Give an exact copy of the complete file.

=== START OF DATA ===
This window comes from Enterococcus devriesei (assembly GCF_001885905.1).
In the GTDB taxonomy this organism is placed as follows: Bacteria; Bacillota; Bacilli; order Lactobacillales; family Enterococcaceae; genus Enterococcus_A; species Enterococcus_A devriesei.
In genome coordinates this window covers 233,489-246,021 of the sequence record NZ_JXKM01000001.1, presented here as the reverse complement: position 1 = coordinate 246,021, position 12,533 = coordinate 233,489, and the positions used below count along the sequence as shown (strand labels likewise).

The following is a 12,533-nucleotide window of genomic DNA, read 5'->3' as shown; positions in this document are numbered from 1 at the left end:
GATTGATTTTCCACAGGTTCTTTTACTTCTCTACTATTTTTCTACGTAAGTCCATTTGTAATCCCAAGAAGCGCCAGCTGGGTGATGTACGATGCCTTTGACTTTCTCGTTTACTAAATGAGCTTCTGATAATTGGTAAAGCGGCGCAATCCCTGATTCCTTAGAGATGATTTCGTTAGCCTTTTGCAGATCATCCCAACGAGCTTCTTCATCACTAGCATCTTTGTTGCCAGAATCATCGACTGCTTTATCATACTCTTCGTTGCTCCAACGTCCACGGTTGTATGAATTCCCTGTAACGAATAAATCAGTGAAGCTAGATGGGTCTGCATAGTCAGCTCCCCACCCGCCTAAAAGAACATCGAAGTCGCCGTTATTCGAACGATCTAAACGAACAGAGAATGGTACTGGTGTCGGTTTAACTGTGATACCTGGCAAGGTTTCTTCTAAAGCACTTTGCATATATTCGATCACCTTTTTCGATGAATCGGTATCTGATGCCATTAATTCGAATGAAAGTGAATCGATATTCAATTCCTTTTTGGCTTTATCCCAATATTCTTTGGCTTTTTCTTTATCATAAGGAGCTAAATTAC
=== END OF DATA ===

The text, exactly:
This window comes from Enterococcus devriesei (assembly GCF_001885905.1).
In the GTDB taxonomy this organism is placed as follows: Bacteria; Bacillota; Bacilli; order Lactobacillales; family Enterococcaceae; genus Enterococcus_A; species Enterococcus_A devriesei.
In genome coordinates this window covers 233,489-246,021 of the sequence record NZ_JXKM01000001.1, presented here as the reverse complement: position 1 = coordinate 246,021, position 12,533 = coordinate 233,489, and the positions used below count along the sequence as shown (strand labels likewise).

The following is a 12,533-nucleotide window of genomic DNA, read 5'->3' as shown; positions in this document are numbered from 1 at the left end:
GATTGATTTTCCACAGGTTCTTTTACTTCTCTACTATTTTTCTACGTAAGTCCATTTGTAATCCCAAGAAGCGCCAGCTGGGTGATGTACGATGCCTTTGACTTTCTCGTTTACTAAATGAGCTTCTGATAATTGGTAAAGCGGCGCAATCCCTGATTCCTTAGAGATGATTTCGTTAGCCTTTTGCAGATCATCCCAACGAGCTTCTTCATCACTAGCATCTTTGTTGCCAGAATCATCGACTGCTTTATCATACTCTTCGTTGCTCCAACGTCCACGGTTGTATGAATTCCCTGTAACGAATAAATCAGTGAAGCTAGATGGGTCTGCATAGTCAGCTCCCCACCCGCCTAAAAGAACATCGAAGTCGCCGTTATTCGAACGATCTAAACGAACAGAGAATGGTACTGGTGTCGGTTTAACTGTGATACCTGGCAAGGTTTCTTCTAAAGCACTTTGCATATATTCGATCACCTTTTTCGATGAATCGGTATCTGATGCCATTAATTCGAATGAAAGTGAATCGATATTCAATTCCTTTTTGGCTTTATCCCAATATTCTTTGGCTTTTTCTTTATCATAAGGAGCTAAATTAC